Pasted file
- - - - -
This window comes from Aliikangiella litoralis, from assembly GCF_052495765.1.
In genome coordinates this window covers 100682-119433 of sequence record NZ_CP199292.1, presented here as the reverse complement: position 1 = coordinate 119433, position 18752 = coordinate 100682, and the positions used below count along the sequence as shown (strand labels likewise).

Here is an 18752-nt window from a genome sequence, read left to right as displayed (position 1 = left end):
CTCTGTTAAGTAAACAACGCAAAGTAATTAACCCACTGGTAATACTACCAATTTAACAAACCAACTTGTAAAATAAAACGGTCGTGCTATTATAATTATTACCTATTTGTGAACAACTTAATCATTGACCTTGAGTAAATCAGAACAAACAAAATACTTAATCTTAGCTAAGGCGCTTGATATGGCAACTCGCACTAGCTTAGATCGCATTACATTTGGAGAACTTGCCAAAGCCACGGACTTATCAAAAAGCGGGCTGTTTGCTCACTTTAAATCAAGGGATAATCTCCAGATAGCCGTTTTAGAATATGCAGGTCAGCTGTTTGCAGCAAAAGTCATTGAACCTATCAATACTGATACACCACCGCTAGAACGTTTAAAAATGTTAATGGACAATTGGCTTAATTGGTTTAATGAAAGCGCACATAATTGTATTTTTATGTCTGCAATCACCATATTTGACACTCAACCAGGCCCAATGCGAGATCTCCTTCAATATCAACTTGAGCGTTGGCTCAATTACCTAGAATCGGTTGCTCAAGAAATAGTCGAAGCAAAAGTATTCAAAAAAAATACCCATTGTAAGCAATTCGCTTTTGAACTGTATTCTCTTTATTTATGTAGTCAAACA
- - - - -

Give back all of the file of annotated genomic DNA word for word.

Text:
This window comes from Aliikangiella litoralis, from assembly GCF_052495765.1.
In genome coordinates this window covers 100682-119433 of sequence record NZ_CP199292.1, presented here as the reverse complement: position 1 = coordinate 119433, position 18752 = coordinate 100682, and the positions used below count along the sequence as shown (strand labels likewise).

Here is an 18752-nt window from a genome sequence, read left to right as displayed (position 1 = left end):
CTCTGTTAAGTAAACAACGCAAAGTAATTAACCCACTGGTAATACTACCAATTTAACAAACCAACTTGTAAAATAAAACGGTCGTGCTATTATAATTATTACCTATTTGTGAACAACTTAATCATTGACCTTGAGTAAATCAGAACAAACAAAATACTTAATCTTAGCTAAGGCGCTTGATATGGCAACTCGCACTAGCTTAGATCGCATTACATTTGGAGAACTTGCCAAAGCCACGGACTTATCAAAAAGCGGGCTGTTTGCTCACTTTAAATCAAGGGATAATCTCCAGATAGCCGTTTTAGAATATGCAGGTCAGCTGTTTGCAGCAAAAGTCATTGAACCTATCAATACTGATACACCACCGCTAGAACGTTTAAAAATGTTAATGGACAATTGGCTTAATTGGTTTAATGAAAGCGCACATAATTGTATTTTTATGTCTGCAATCACCATATTTGACACTCAACCAGGCCCAATGCGAGATCTCCTTCAATATCAACTTGAGCGTTGGCTCAATTACCTAGAATCGGTTGCTCAAGAAATAGTCGAAGCAAAAGTATTCAAAAAAAATACCCATTGTAAGCAATTCGCTTTTGAACTGTATTCTCTTTATTTATGTAGTCAAACA